Balancing formative and summative assessment

You may find the following pointers useful when thinking about the extent to which you use formative and summative assessment:

Students need formative assessment, but are motivated by summative assessment

Students need feedback in order to learn effectively (see the Engage in Feedback site for more), but more often than not it's the prospect of grades that will motivate them. As such, finding a balance between formative and summative assessment is essential. Making use of progressive weighting, whereby largely formative assessments contribute a percentage towards the final mark can help to mitigate these issues and can help your students appropriately focus their efforts throughout the module.

Feedback should be timely

Summative assessment will typically take place towards the end of a course of study, and its nature often requires an extended marking process to enable moderation. As such, the feedback from summative assessment often comes too late to be implemented in time for the next assessment.

Students need to have the opportunity to practice

If students, particularly first years, do not have experience of a particular types of assessment before it takes place then the fear of failure can lead to 'sudden death'1, which can be a significant contributor to students leaving university. Providing the opportunity to take part in 'low stakes' formative assessment at an earlier stage can reduce this2.

Peer and self-assessment provide a means of introducing formative assessment with less marking overhead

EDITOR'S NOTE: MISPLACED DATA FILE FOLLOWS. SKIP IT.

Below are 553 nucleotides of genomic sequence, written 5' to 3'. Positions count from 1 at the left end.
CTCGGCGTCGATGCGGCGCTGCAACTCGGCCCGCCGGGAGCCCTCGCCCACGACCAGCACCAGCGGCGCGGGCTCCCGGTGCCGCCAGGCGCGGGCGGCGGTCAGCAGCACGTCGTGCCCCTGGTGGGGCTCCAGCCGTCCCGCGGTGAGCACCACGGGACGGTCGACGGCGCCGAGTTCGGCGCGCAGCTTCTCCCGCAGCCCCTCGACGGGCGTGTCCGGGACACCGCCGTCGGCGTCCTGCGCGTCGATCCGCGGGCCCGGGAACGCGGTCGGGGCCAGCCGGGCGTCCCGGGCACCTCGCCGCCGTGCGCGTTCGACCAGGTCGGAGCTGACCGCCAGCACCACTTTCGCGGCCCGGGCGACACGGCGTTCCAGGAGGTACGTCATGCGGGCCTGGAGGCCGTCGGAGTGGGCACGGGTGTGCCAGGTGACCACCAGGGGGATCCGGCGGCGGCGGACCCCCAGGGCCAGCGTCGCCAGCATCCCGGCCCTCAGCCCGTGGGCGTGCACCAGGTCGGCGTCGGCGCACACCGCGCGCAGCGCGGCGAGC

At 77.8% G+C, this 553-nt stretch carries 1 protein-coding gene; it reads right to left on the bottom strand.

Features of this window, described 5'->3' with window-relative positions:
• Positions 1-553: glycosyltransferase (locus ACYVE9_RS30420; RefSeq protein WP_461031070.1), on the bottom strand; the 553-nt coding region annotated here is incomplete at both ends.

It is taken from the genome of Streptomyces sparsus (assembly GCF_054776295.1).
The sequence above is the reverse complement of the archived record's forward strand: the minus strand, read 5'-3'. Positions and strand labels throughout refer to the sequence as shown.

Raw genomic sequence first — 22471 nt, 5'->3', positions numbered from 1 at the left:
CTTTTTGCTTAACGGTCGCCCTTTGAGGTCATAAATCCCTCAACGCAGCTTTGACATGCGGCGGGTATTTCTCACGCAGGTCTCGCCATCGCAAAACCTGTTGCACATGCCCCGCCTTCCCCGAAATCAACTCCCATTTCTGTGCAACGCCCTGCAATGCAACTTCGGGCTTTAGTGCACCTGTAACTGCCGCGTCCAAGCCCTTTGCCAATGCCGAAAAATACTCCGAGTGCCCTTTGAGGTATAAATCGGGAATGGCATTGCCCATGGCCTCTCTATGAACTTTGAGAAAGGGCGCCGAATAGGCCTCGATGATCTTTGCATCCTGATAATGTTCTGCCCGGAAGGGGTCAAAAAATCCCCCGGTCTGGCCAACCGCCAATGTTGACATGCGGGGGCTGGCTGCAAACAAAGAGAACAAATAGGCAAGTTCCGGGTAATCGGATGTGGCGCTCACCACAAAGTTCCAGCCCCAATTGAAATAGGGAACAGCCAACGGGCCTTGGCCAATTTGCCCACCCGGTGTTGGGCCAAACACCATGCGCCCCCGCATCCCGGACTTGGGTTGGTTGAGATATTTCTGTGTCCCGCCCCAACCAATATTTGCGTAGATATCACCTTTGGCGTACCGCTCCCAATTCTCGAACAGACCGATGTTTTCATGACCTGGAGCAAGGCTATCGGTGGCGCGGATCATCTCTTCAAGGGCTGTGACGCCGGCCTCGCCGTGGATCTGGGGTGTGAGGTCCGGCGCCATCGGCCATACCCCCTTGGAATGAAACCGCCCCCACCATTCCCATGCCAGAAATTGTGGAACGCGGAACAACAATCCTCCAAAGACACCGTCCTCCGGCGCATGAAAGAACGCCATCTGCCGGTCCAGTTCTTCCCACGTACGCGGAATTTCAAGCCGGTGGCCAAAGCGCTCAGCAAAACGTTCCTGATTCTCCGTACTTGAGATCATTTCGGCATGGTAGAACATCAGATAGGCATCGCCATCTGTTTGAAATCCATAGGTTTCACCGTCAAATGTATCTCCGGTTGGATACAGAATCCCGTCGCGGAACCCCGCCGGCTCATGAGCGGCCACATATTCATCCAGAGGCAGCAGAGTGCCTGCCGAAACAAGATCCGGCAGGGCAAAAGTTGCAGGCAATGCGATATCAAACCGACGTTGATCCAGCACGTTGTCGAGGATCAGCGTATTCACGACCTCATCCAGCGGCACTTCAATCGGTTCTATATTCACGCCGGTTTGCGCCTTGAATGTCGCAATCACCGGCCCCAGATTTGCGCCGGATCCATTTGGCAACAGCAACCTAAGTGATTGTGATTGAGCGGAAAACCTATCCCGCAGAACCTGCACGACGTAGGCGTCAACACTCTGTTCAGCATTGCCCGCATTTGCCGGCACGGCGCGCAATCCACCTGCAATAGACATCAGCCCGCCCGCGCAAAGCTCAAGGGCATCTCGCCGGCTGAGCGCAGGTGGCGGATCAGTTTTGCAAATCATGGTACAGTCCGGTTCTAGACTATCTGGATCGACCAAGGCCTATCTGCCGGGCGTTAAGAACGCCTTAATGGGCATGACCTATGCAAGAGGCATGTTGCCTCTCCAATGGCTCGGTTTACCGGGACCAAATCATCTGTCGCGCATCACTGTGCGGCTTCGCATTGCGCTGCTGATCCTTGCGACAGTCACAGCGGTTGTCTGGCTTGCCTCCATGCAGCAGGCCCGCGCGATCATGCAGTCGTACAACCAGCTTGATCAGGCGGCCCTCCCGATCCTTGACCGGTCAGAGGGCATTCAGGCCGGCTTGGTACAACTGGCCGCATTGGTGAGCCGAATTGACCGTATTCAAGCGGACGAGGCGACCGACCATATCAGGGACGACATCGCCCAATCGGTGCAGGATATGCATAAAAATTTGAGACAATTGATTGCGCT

Getting students involved with the assessment process and having them provide feedback on their own work or that of their peers has multiple benefits. See the Peer and self-assessment section for more information.

Formative and summative assessment are not mutually exclusive

It can be argued that all assessment is formative, in that summative assessment will almost always provide some form of feedback (such as a grade), while formative assessment will provide feedback that makes use of judgemental terms3.


  1. Race, P. (2009). Designing Assessment To Improve Physical Sciences Learning: A Physical Sciences Practice Guide. Hull. Higher Education Physical Sciences Subject Centre.
  2. Lines, D. & Mason, C. (2005). Enhancing Practice: Assessment. Quality Assurance Agency for Higher Education. Mansfield. Linney Direct.
  3. Brown, S. & Glasner, A. (2003). In: Assessment Matters in Higher Education: Choosing and Using Diverse Approaches. Buckingham. The Society for Research into Higher Education & Open University Press.

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